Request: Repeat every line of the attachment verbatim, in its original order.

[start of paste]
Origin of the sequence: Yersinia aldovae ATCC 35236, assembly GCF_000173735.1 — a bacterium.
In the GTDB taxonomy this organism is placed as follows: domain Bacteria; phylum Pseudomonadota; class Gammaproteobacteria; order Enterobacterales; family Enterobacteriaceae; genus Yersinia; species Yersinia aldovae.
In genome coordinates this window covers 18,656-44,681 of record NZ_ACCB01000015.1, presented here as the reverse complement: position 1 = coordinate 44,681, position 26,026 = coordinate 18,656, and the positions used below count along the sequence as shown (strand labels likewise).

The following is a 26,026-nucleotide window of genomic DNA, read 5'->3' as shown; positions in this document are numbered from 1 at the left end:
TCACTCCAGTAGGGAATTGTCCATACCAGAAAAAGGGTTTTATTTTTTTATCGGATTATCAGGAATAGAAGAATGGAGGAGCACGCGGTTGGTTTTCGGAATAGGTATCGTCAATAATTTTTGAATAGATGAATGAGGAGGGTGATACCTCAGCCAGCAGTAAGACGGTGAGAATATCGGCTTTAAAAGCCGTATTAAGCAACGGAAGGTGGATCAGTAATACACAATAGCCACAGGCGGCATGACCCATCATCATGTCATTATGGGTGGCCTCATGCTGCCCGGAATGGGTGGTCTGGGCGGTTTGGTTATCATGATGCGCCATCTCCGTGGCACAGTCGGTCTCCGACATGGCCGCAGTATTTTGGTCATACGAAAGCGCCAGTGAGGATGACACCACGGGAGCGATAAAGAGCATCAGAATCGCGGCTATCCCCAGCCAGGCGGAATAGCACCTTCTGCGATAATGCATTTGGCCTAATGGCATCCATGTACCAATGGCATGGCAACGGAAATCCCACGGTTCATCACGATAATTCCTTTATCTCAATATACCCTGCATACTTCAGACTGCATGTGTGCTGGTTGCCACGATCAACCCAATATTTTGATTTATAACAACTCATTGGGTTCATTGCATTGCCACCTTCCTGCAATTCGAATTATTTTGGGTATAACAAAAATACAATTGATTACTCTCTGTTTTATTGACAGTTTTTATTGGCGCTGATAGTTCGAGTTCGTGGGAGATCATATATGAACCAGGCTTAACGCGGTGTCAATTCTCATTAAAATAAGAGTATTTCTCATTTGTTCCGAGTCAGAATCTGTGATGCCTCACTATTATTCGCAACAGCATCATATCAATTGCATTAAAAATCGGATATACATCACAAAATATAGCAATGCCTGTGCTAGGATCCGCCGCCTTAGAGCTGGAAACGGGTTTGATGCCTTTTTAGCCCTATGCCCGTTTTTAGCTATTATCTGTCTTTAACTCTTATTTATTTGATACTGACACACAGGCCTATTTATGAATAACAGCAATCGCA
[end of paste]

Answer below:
Origin of the sequence: Yersinia aldovae ATCC 35236, assembly GCF_000173735.1 — a bacterium.
In the GTDB taxonomy this organism is placed as follows: domain Bacteria; phylum Pseudomonadota; class Gammaproteobacteria; order Enterobacterales; family Enterobacteriaceae; genus Yersinia; species Yersinia aldovae.
In genome coordinates this window covers 18,656-44,681 of record NZ_ACCB01000015.1, presented here as the reverse complement: position 1 = coordinate 44,681, position 26,026 = coordinate 18,656, and the positions used below count along the sequence as shown (strand labels likewise).

The following is a 26,026-nucleotide window of genomic DNA, read 5'->3' as shown; positions in this document are numbered from 1 at the left end:
TCACTCCAGTAGGGAATTGTCCATACCAGAAAAAGGGTTTTATTTTTTTATCGGATTATCAGGAATAGAAGAATGGAGGAGCACGCGGTTGGTTTTCGGAATAGGTATCGTCAATAATTTTTGAATAGATGAATGAGGAGGGTGATACCTCAGCCAGCAGTAAGACGGTGAGAATATCGGCTTTAAAAGCCGTATTAAGCAACGGAAGGTGGATCAGTAATACACAATAGCCACAGGCGGCATGACCCATCATCATGTCATTATGGGTGGCCTCATGCTGCCCGGAATGGGTGGTCTGGGCGGTTTGGTTATCATGATGCGCCATCTCCGTGGCACAGTCGGTCTCCGACATGGCCGCAGTATTTTGGTCATACGAAAGCGCCAGTGAGGATGACACCACGGGAGCGATAAAGAGCATCAGAATCGCGGCTATCCCCAGCCAGGCGGAATAGCACCTTCTGCGATAATGCATTTGGCCTAATGGCATCCATGTACCAATGGCATGGCAACGGAAATCCCACGGTTCATCACGATAATTCCTTTATCTCAATATACCCTGCATACTTCAGACTGCATGTGTGCTGGTTGCCACGATCAACCCAATATTTTGATTTATAACAACTCATTGGGTTCATTGCATTGCCACCTTCCTGCAATTCGAATTATTTTGGGTATAACAAAAATACAATTGATTACTCTCTGTTTTATTGACAGTTTTTATTGGCGCTGATAGTTCGAGTTCGTGGGAGATCATATATGAACCAGGCTTAACGCGGTGTCAATTCTCATTAAAATAAGAGTATTTCTCATTTGTTCCGAGTCAGAATCTGTGATGCCTCACTATTATTCGCAACAGCATCATATCAATTGCATTAAAAATCGGATATACATCACAAAATATAGCAATGCCTGTGCTAGGATCCGCCGCCTTAGAGCTGGAAACGGGTTTGATGCCTTTTTAGCCCTATGCCCGTTTTTAGCTATTATCTGTCTTTAACTCTTATTTATTTGATACTGACACACAGGCCTATTTATGAATAACAGCAATCGCA